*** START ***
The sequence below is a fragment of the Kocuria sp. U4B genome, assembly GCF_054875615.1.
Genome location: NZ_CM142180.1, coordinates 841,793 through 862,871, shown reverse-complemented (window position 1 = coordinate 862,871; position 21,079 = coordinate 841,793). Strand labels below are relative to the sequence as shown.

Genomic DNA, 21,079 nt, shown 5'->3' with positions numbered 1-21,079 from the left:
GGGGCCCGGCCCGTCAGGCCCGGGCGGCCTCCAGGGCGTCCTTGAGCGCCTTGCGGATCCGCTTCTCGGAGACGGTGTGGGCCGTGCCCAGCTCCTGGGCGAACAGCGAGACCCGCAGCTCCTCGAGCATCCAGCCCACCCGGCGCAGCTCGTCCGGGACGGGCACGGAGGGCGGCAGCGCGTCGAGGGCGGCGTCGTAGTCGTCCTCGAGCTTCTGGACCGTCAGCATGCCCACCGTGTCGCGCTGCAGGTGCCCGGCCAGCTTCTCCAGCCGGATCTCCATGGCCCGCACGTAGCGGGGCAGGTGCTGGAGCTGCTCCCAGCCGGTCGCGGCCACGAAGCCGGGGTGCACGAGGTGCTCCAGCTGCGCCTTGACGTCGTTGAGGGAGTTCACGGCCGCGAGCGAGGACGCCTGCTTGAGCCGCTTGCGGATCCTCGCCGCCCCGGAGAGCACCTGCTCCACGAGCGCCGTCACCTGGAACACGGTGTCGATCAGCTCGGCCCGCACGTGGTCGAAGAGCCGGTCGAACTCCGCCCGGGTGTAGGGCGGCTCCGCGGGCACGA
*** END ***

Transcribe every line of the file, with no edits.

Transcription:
The sequence below is a fragment of the Kocuria sp. U4B genome, assembly GCF_054875615.1.
Genome location: NZ_CM142180.1, coordinates 841,793 through 862,871, shown reverse-complemented (window position 1 = coordinate 862,871; position 21,079 = coordinate 841,793). Strand labels below are relative to the sequence as shown.

Genomic DNA, 21,079 nt, shown 5'->3' with positions numbered 1-21,079 from the left:
GGGGCCCGGCCCGTCAGGCCCGGGCGGCCTCCAGGGCGTCCTTGAGCGCCTTGCGGATCCGCTTCTCGGAGACGGTGTGGGCCGTGCCCAGCTCCTGGGCGAACAGCGAGACCCGCAGCTCCTCGAGCATCCAGCCCACCCGGCGCAGCTCGTCCGGGACGGGCACGGAGGGCGGCAGCGCGTCGAGGGCGGCGTCGTAGTCGTCCTCGAGCTTCTGGACCGTCAGCATGCCCACCGTGTCGCGCTGCAGGTGCCCGGCCAGCTTCTCCAGCCGGATCTCCATGGCCCGCACGTAGCGGGGCAGGTGCTGGAGCTGCTCCCAGCCGGTCGCGGCCACGAAGCCGGGGTGCACGAGGTGCTCCAGCTGCGCCTTGACGTCGTTGAGGGAGTTCACGGCCGCGAGCGAGGACGCCTGCTTGAGCCGCTTGCGGATCCTCGCCGCCCCGGAGAGCACCTGCTCCACGAGCGCCGTCACCTGGAACACGGTGTCGATCAGCTCGGCCCGCACGTGGTCGAAGAGCCGGTCGAACTCCGCCCGGGTGTAGGGCGGCTCCGCGGGCACGA